3. Free Your Seat to Free the Horse's Back.
Encourage your horse to move 'forward' - rather than use your legs to kick a horse onward, use your seat to encourage the more balanced sense of being 'forward'. In the trot, you can follow along with the horse in a more giving way through your entire seat, opening on the "up" phase of the posting trot (without actually posting). Your seat has the power to encourage the horse to "step through" with his hind legs and develop a lovely rhythmical swinging of the back that will allow for a willing and supple response to your aids.
4. Transition From the Seat.
Rather than using your hands for a downward transition, or your legs for an upward transition, use your seat as the "root" to the transition - either upward or downward. Move your seat into the next gait (even if it is a downward transition) and expect the horse to respond almost entirely off your seat aid. Use hands/legs only if absolutely necessary, after you applied the seat aid.
5. Change Directions.
Did you know that you can allow a horse to turn smoothly and in balance simply from a seat aid? Your hands work on keeping the horse straight through the turn, and your seat works from the waist down to turn the horse from his middle. Soon you will be free from "steering" the horse with your hands. Eventually, the horse will appear to read your mind because the aids will become incredibly subtle and shared only between you and your horse. The only visible result will be the lack of fuss and a total unison in movement.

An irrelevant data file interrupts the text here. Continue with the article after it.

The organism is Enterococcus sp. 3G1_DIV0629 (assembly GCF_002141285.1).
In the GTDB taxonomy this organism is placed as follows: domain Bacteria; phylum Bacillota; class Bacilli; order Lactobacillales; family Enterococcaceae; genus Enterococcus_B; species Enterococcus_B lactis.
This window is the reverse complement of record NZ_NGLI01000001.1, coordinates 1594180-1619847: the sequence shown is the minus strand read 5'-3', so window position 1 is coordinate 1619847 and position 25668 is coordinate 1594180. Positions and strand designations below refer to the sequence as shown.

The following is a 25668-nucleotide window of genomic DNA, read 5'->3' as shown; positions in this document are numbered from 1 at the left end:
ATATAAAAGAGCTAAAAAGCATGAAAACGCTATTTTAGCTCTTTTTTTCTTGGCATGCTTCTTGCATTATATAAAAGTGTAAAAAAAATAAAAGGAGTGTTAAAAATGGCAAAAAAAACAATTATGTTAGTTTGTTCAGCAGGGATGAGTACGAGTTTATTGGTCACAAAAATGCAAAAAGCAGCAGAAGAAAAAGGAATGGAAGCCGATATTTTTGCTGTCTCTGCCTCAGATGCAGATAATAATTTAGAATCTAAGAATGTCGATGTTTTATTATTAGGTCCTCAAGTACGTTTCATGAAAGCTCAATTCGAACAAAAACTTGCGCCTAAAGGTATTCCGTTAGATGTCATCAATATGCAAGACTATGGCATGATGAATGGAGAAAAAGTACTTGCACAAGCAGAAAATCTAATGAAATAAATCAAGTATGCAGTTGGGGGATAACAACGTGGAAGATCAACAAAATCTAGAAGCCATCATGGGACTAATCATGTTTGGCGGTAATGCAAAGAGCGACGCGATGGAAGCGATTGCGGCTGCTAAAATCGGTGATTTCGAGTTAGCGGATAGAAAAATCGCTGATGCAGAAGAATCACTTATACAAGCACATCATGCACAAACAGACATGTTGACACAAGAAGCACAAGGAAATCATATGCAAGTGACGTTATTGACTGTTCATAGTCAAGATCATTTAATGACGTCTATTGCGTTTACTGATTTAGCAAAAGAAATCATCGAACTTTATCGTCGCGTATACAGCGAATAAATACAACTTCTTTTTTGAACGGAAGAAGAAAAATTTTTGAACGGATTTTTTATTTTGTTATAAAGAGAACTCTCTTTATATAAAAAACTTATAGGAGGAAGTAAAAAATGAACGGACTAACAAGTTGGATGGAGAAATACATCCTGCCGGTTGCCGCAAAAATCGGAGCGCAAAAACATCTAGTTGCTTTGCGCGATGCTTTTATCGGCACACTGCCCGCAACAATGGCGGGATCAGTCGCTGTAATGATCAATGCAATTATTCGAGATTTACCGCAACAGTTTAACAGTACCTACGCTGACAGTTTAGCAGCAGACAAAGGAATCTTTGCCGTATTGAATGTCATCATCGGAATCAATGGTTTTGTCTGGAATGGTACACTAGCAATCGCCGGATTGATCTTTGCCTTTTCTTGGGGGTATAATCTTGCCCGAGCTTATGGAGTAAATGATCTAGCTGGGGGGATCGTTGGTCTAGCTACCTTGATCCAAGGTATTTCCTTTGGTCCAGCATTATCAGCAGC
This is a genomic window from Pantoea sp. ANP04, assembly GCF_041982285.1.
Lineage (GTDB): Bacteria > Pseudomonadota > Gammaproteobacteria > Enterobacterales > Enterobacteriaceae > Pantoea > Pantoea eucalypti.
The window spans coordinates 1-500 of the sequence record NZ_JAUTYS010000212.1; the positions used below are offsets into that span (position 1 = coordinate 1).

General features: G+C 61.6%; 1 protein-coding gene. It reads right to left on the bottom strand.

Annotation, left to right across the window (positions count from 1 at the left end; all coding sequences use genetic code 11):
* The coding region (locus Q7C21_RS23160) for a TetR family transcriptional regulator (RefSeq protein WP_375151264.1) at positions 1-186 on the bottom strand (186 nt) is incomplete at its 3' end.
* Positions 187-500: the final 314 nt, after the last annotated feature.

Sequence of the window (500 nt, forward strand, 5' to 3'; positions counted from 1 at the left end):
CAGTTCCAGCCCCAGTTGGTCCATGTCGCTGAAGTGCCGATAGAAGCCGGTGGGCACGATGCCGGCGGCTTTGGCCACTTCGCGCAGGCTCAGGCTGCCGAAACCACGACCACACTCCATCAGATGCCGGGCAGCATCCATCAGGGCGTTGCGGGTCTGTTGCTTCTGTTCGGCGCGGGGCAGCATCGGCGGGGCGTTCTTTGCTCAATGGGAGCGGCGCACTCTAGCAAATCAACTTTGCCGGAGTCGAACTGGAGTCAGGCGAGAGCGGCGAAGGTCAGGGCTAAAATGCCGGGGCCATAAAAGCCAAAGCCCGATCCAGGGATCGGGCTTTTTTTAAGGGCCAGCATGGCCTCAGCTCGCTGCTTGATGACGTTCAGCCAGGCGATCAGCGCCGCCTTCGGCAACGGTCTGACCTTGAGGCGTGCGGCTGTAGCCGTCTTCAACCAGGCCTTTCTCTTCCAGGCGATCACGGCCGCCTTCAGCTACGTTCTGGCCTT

6. Stop! (No Hands Needed!)
After a series of half-halts, it will only take your seat to stop the horse's legs. Simply stop moving and "halt" with your seat. Remember to keep your legs on as the horse still needs to complete the halt by bringing his legs underneath him. Your thought process could go like this: "bring your (hind) legs under, bring your legs under, bring your legs under, halt." It will work every time, guaranteed!
The above ideas are just the beginning. Use your seat to do lateral work, half-passes, flying changes and even pirouettes. The more you learn about and activate your seat, the more you will discover about the incredible power of the seat.
Finally! The Ultimate Rider-Centered Program!
Ready for something completely different? If you liked what you read here, you might be interested in the new Horse Listening Practice Sessions.
This is NOT a program where you watch other people's riding lessons. Start working with your horse from Day 1.
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If you enjoyed this post, you may also like:
Muscle Memory Matters in Horse Riding: Why regular practice is essential in developing effective riding skills.
Blueprinting: The Good, The Bad and the Ugly: Discussing the importance of 'correct' practice from the get-go.
The Truth About Balance: Balance must be achieved in all areas to get the best results in horse keeping and riding.
Listening Corner: The Rider: Words written by the masters of the art of riding horses.